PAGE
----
What To Do About Fraudulent Unemployment Claims
Sometimes, crisis brings out the best in people. Unfortunately, it also often brings out the worst. That has certainly been the case with the ongoing pandemic. While not an entirely new phenomenon, fraudulent unemployment claims have become a widespread phenomenon across the country, including in Illinois. According to a recent CBS news report, “as of the end of October, there were more than 157,000 unpaid pandemic employment assistance claims. Of those, over 69,000 were being held up because of identity issues.” While IDES is not reporting firm numbers, we can confirm anecdotally that many of our clients are seeing a dramatic uptick in fraudulent unemployment claims filed on behalf of current, active employees. Unfortunately, there is no magic solution to this problem. However, there are at least some steps that employers and individuals can take to reduce and respond to such incidents.
What Employers Can Do
- Inform the employee. If an employer receives a notification stating that a current employee requested unemployment benefits, the first step is to confirm whether a claim was filed by the employee. Conduct a brief informational interview with the employee to determine the veracity of the claim.
- Contest the claim. Employers have a limited window in which to protest unemployment claims. Keep close track of any claim notices and be sure to contest any fraudulent claims by the deadline. Even if you miss a deadline, consider filing a response with IDES to put the agency on notice of the apparent fraud.
- Notify IDES. In addition to protesting any fraudulent claims, unemployment fraud should be reported directly to the IDES by calling 800-814-0513 or using this contact form. The IDES states that only one method should be used to prevent delays. Given reports of problems reaching IDES over the phone, the online contact form may be the better bet. However, once a report is submitted, keep a record of the report in case of any later follow up, or in case you have to respond further to a fraudulent claim.
- Educate all employees. Often, the first sign of a fraudulent claim comes when an employee receives a debit card or other documentation in the mail from IDES. Employers should educate employees to be on the alert for any unexpected notifications, debit cards, or other signs of potential fraud and should ask employees to report any suspected fraud to HR. Employers should also educate employees generally about how to protect themselves from identity theft. The FTC provides information available at the following link on how consumers can protect and monitor accounts: https://www.consumer.ftc.gov/articles/0235-identity-theft-protection-services.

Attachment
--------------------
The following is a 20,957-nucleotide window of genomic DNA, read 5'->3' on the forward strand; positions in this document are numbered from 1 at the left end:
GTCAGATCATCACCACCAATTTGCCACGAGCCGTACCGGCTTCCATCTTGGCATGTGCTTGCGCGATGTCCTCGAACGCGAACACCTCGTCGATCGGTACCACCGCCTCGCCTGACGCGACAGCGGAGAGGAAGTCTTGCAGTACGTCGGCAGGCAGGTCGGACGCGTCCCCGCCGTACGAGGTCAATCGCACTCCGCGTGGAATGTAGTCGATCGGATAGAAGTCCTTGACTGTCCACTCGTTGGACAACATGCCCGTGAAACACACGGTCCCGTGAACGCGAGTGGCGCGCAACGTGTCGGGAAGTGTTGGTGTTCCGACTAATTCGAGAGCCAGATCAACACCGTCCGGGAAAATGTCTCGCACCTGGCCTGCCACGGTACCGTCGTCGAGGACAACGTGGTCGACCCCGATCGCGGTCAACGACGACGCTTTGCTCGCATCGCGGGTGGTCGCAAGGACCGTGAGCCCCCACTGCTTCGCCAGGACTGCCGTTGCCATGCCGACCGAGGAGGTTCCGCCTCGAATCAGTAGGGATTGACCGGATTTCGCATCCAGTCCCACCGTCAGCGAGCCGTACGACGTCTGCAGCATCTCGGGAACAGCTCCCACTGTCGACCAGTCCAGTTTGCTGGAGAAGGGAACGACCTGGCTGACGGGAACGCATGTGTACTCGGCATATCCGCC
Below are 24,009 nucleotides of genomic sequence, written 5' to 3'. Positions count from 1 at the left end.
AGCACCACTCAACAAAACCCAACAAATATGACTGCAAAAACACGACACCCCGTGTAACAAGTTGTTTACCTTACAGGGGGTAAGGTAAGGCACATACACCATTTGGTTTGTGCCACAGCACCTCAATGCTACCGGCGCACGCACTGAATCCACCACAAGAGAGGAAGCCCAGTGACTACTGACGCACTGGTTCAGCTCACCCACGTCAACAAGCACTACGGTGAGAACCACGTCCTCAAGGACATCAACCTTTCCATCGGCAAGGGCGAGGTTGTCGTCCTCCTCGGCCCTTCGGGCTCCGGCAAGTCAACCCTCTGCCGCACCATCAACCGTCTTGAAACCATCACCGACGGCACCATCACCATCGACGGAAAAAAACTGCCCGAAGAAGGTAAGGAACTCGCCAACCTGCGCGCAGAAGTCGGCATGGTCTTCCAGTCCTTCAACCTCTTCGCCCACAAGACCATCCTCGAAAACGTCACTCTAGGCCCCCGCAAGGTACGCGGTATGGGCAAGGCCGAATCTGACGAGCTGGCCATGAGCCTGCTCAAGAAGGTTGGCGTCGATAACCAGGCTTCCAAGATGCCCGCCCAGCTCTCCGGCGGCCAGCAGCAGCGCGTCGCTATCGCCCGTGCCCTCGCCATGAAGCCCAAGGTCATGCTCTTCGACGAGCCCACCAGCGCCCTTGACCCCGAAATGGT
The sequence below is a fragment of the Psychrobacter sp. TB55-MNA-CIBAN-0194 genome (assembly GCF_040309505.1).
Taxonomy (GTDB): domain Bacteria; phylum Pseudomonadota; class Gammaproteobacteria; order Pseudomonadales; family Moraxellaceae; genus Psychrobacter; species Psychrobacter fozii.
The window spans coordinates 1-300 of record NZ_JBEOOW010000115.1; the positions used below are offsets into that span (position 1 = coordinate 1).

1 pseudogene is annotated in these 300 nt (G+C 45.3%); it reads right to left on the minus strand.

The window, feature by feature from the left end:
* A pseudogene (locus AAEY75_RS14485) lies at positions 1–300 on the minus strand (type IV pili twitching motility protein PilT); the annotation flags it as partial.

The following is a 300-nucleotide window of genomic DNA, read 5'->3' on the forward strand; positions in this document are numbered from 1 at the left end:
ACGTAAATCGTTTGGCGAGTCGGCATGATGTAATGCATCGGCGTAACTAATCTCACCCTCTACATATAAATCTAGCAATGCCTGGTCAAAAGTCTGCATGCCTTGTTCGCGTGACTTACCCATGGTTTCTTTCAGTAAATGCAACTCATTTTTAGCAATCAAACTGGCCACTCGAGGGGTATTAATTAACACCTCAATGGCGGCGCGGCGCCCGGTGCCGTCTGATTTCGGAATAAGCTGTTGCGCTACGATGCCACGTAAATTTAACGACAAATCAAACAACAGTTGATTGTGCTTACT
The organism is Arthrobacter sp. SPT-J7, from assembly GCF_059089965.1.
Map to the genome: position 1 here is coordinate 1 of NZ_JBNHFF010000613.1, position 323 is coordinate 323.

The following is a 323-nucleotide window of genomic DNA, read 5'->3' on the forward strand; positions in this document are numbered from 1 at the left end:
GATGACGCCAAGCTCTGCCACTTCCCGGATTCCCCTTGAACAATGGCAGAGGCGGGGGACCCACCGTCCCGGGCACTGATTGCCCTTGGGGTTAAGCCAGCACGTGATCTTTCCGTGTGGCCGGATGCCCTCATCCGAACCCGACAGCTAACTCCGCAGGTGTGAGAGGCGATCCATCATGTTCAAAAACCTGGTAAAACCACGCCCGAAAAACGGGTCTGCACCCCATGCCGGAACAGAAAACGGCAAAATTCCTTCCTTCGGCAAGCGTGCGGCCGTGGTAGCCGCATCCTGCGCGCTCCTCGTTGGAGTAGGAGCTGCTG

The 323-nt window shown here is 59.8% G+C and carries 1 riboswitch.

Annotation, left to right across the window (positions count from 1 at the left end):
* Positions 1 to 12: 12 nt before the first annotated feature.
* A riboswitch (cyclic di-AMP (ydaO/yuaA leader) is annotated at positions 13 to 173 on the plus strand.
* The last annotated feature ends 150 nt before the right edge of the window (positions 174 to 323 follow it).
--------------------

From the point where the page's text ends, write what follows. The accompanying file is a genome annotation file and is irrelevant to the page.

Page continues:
- Contact the IT department. A fraudulent claim is not necessarily a sign of a security breach. However, organizations should work proactively with their IT departments to ensure effective security measures are in place surrounding sensitive personal information, such as birthdays and social security numbers.
What Employees Can Do
- Report any Notices. Employees who receive notifications from the IDES regarding unemployment should immediately alert HR.
- Notify the IDES. Employees can also notify the IDES by calling 800-814-0513 or using this contact form. Employees should also follow the directions on the IDES website. IDES advises any employee who receives a debit card not to activate the card and instead to destroy it. Out of an abundance of caution, employees may wish to make a record of having done so, such as taking photographs of the card both as it was received and after it has been cut up or otherwise destroyed.
- Monitor personal accounts. Employees should keep a close eye on bank and credit accounts and consider changing passwords for social media, personal email or other accounts which store sensitive information. Targeted employees should also consider freezing accounts.
- Ensure documents are properly stored and deleted, if necessary. Employees may have tax documents or other documents consisting of personal information (social security number, birthday, etc.) stored in vulnerable accounts such as email or cloud sources. Employees should ensure that all electronically saved documents containing personal information are properly secured. This may include using encryption, robust, unique passwords, and multi-factor authentication.
- Phishing and Smishing. Employees should be aware of targeted methods to access personal information through their personal phone numbers and email accounts. Employers can help employees identify potential scams (and improve their own security) by implementing robust security training programs.
Contact any Franczek attorney for further assistance navigating these issues.